Brit Bennett’s review of “Between the World and Me” by Ta-Nehisi Coates, for The New Yorker magazine, is the best I have read so far. Bennett writes from an African American Feminist perspective drawing clean lines between what it means to be black and female in America. You can expect classy and exact references examining the relationship of black authors to black women, the black father to his son, and their relationship within the scope of institutional racism.
The night Trayvon Martin’s killer walked free, I stood outside a Los Angeles movie theater, in line to watch “Fruitvale Station.” Maybe I would’ve picked a different movie had I foreseen the verdict, but I was young and hopeful, and I believed that someone would be held accountable for snuffing out a seventeen-year-old’s life. Instead, I blinked back tears as a well-meaning white woman approached—she couldn’t believe that verdict, she said, the injustice of it all. I didn’t want to hear her disappointment. I didn’t want to be a conduit for her guilt. I wanted to understand how a jury could determine that a child’s unarmed black body posed more of a threat than a grown man with a gun.
Social commentator, Ta-Nehisi Coates, weighs in on the environmental injustice plaguing his hometown.
When nonviolence is preached as an attempt to evade the repercussions of political brutality, it betrays itself. When nonviolence begins halfway through the war with the aggressor calling time out, it exposes itself as a ruse. When nonviolence is preached by the representatives of the state, while the state doles out heaps of violence to its citizens, it reveals itself to be a con. And none of this can mean that rioting or violence is “correct” or “wise,” any more than a forest fire can be “correct” or “wise.” Wisdom isn’t the point tonight. Disrespect is. In this case, disrespect for the hollow law and failed order that so regularly disrespects the rioters themselves.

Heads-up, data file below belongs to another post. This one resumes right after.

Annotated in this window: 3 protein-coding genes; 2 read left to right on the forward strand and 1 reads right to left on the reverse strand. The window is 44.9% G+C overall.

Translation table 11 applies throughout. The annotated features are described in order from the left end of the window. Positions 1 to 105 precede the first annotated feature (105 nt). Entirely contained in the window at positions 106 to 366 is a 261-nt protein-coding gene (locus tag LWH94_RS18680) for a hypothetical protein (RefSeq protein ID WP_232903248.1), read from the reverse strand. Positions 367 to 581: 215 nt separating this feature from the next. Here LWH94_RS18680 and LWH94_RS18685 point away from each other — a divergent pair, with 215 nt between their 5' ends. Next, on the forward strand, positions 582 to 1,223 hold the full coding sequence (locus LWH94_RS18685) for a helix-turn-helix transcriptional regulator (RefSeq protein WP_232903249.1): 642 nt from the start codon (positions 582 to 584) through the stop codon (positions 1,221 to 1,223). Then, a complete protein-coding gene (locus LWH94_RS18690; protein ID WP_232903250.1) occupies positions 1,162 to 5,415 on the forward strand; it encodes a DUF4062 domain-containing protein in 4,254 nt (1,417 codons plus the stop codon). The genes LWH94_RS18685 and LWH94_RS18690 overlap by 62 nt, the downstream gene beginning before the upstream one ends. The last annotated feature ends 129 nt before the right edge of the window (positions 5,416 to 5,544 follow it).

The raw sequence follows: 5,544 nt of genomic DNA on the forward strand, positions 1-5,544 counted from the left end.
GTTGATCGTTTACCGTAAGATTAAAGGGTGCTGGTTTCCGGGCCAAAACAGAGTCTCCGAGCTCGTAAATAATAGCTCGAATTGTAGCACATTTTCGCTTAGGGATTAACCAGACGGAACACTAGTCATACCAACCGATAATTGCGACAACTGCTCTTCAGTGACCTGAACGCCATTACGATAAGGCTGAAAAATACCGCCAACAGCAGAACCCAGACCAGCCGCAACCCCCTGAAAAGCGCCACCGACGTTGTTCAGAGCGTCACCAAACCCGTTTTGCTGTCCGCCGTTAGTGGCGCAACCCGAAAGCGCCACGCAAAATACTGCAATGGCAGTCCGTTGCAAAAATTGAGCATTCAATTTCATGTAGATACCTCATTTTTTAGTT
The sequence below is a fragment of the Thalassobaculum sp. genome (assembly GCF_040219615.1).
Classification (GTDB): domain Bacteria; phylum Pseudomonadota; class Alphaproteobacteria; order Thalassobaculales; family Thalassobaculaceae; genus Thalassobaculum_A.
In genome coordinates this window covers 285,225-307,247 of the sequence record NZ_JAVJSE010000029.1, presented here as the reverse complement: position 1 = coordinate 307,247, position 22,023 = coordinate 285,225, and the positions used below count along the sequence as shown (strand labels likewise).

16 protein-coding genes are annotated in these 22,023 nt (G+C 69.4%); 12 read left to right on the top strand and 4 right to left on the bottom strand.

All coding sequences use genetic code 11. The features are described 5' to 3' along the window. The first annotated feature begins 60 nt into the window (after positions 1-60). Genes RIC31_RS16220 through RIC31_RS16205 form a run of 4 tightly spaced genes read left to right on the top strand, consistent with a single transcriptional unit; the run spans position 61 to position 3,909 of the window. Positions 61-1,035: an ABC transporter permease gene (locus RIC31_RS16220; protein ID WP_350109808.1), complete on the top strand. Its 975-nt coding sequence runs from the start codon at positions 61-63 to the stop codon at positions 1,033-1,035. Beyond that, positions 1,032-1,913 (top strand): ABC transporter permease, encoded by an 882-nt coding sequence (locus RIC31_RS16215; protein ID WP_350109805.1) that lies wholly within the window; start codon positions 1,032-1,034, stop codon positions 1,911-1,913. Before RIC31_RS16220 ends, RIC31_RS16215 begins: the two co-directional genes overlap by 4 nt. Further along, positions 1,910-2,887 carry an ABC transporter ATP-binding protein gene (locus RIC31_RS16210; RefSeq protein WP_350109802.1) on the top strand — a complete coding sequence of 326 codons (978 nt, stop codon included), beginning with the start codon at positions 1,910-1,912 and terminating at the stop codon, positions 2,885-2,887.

The Economic Policy Institute has just released a report by Richard Rothstein that gives some sense of how the world of Michael Brown came to be. It turns out that that world was born from the exact same forces that forged cities and suburbs across the country—racist housing policy at the local, state, and national levels. Rothstein’s report eschews talk of mindless white flight, and black-hearted individual racists, and puts the onus exactly where it belongs:
That governmental actions, not mere private prejudice, were responsible for segregating greater St. Louis was once conventional informed opinion. In 1974, a three-judge panel of the federal Eighth Circuit Court of Appeals concluded that “segregated housing in the St. Louis metropolitan area was … in large measure the result of deliberate racial discrimination in the housing market by the real estate industry and by agencies of the federal, state, and local governments.”
Catharsis is not policy. Catharsis is not leadership. And shame is not wisdom. And applause can never make a man right. And there are many kinds of personal responsibility. The young black man, coming out of storied Morehouse, should be personally responsible for the foiling of this new wave of poll taxing. He should be personally responsible for ensuring that the Medicaid expansion comes to Mississippi. He should be personally responsible for the end of this era of mass incarceration. He should be personally responsible for the destruction of the great enemy of his people—white supremacy. It is so very hard to say this, to urge people on in a long war. We keep asking the same question, but the answer has not changed.
On Sunday, I took my son to see two movies at a French film festival that was in town. The local train was out. We walked over to Amsterdam to flag down a cab. The cab rolled right past us and picked up two young-ish white women. It’s sort of amazing how often that happens. It’s sort of amazing how often you think you are going to be permitted to act as Americans do and instead receive the reminder—”Oh that’s right, we are just some niggers. I almost forgot.”
Americans don’t want to imagine that our racist history is actually an ongoing, racist reality. We like to look at racism as a thing that has gotten better (if not gone away completely) and that the way black Americans are treated in society is actually colorblind. So, if forced to pick between the idea that our country’s structures and systems are biased toward white people or the idea that black communities are flawed, many pick the latter. Some doing so, of course, because they’re racist.
Continuing from our conversation around housing segregation and the language employed by those with power I think it’s worth thinking some about the text of this petition:
“As moral, religious and law-abiding citizens, we feel that we are unprejudiced and undiscriminating in our wish to keep our community a closed community … to protect our own.”
The petition was put out in 1957, as Levittown sought to stave off integration. What’s important to note is that we are well into post-war America and there is some social sanction emerging against prejudice and discrimination. What the petition does is effectively endorse prejudice and discrimination while claiming not to. Another example: